12.13.2016 Now and Long Ago at Gale Crater, Mars
12.13.2016 Where's Boron? Mars Rover Detects It
10.03.2016 Curiosity Self-Portrait at 'Murray Buttes'
10.03.2016 Butte 'M9a' in 'Murray Buttes' on Mars
09.19.2016 Ribbon Cutting
09.09.2016 Farewell to Murray Buttes (Image 5)
09.09.2016 Farewell to Murray Buttes (Image 4)
09.09.2016 Farewell to Murray Buttes (Image 3)
09.09.2016 Farewell to Murray Buttes (Image 2)
09.09.2016 Farewell to Murray Buttes (Image 1)
08.26.2016 Out-of-this-World Records
03.30.2016 Erisa Hines
03.30.2016 Buzz Aldrin
02.12.2016 Women in Science
02.09.2016 Adam Steltzner, a JPL engineer
01.27.2016 Night Close-up of Martian Sand Grains
01.27.2016 Curiosity Self-Portrait at Martian Sand Dune
12.17.2015 Alteration Effects at Gale and Gusev Craters
12.17.2015 Full-Circle View Near 'Marias Pass' on Mars
12.11.2015 Surface Close-up of a Martian Sand Dune
12.11.2015 Martian Sand Disturbed by Rover Wheel
11.24.2015 Carbon Exchange and Loss Processes on Mars
11.17.2015 Chemical Laptop 1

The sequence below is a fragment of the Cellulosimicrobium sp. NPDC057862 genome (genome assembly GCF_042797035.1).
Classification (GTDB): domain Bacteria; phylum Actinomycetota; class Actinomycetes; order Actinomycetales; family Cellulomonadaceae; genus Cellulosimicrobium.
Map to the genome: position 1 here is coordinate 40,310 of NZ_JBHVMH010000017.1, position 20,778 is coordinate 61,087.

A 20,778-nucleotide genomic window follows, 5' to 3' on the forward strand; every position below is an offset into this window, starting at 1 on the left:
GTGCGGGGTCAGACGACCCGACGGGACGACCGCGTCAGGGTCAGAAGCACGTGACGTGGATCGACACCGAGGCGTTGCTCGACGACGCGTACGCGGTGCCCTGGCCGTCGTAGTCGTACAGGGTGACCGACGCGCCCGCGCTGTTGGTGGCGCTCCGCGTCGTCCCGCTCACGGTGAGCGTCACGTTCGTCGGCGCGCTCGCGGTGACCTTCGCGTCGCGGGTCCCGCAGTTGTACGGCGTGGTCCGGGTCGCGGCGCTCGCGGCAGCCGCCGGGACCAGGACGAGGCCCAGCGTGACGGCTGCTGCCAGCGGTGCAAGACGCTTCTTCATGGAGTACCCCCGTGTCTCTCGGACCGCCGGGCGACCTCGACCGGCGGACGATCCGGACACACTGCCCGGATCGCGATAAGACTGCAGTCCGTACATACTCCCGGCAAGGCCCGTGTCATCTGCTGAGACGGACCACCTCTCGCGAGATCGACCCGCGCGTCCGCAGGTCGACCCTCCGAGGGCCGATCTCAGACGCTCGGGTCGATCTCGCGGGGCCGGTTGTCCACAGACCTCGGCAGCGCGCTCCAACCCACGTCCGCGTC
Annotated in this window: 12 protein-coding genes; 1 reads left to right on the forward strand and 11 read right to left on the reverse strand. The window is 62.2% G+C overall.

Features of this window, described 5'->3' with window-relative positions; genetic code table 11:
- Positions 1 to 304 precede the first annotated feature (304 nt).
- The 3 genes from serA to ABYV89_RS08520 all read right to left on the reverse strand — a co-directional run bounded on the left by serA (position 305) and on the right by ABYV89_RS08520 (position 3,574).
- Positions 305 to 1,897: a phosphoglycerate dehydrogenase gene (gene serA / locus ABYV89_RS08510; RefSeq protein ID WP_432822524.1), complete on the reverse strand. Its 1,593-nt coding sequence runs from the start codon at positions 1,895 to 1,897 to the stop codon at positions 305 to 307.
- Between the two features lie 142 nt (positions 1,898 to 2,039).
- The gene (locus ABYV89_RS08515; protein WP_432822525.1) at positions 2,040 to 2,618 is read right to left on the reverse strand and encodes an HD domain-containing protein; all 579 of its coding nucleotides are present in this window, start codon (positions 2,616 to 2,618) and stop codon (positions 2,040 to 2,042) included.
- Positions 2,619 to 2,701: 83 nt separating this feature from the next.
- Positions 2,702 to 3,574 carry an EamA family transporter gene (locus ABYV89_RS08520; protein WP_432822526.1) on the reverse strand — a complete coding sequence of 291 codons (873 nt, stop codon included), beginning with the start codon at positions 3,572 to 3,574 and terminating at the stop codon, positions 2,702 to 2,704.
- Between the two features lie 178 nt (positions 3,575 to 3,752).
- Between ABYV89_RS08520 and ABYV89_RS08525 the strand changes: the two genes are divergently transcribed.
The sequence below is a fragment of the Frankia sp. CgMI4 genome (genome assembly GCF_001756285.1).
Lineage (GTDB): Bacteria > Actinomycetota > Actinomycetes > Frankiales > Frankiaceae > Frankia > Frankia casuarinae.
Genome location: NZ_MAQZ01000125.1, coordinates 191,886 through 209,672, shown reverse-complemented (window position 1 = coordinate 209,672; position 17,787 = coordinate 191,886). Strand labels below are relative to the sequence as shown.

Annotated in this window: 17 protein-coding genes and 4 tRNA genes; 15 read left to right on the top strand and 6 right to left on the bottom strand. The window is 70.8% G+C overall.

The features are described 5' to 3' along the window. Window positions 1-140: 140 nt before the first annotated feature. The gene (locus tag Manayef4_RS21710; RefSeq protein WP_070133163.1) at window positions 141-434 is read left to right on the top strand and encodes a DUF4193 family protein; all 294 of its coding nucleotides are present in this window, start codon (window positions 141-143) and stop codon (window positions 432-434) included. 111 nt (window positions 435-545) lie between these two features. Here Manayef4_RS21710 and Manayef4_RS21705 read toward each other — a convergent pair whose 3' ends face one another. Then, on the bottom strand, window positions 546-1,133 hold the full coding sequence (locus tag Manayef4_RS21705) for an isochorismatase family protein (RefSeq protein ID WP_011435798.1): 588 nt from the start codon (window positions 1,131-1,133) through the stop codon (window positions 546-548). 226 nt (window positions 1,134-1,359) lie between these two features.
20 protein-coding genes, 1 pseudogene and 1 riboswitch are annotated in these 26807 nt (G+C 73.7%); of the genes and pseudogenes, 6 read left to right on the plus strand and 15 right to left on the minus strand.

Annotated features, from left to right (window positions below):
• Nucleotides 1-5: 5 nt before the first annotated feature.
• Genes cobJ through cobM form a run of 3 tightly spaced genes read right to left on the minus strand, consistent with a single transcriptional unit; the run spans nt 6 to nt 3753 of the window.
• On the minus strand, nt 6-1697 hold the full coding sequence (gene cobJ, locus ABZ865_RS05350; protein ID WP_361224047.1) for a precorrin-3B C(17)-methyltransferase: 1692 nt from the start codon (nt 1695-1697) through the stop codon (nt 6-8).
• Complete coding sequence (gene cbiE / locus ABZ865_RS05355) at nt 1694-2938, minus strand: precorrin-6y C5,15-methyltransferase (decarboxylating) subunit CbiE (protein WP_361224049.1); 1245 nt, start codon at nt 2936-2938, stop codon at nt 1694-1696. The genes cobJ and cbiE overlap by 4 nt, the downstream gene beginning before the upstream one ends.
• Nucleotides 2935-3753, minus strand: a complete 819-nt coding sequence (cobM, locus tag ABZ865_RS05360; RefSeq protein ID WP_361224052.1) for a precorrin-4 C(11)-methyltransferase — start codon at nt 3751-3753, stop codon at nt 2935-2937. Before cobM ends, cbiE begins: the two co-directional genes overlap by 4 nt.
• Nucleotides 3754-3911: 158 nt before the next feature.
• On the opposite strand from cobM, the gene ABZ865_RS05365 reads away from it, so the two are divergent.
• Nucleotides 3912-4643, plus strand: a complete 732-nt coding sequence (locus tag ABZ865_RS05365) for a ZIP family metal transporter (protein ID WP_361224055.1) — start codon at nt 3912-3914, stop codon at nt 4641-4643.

Mars Hand Lens Imager Nested Close-Ups of Rock 'Jake Matijevic'This image combines photographs taken by the Mars Hand Lens Imager (MAHLI) at three different distances from the first Martian rock that NASA's Curiosity rover touched with its arm. The three exposures were taken during the 47th Martian day, or sol, of Curiosity's work on Mars (Sept. 23, 2012). The team has named the target rock "Jake Matijevic." The scale bar is 4 centimeters (1.6 inches). They rock has an interesting pyramid-shape.
MAHLI imaged Jake Matijevic from distances of about 10 inches, or 25 centimeters (context image); about 2 inches, or 5 centimeters (larger white box); and about 1 inch, or 2.5 centimeters (smaller white box). The series nested into this one image takes advantage of MAHLI's adjustable focus.
MAHLI reveals that the target rock has a relatively smooth, gray surface with some glinty facets reflecting sunlight and reddish dust collecting in recesses in the rock.
Jake Matijevic is a dark, apparently uniform rock that was selected as a desirable target because it allowed the science team to compare results of the Alpha Particle X-Ray Spectrometer (APXS) instrument and the Chemistry and Camera (ChemCam) instrument, both of which provide information about the chemical elements in a target. APXS, like MAHLI, is on the turret at the end of Curiosity's robotic arm. It is placed in contact with a rock to take a reading. ChemCam shoots laser pulses at a target from the top of the rover's mast.
Jake Matijevic was also the first rock target for MAHLI, which was deployed to document the APXS and ChemCam analysis areas.
Image Credit: NASA/JPL-Caltech/MSSS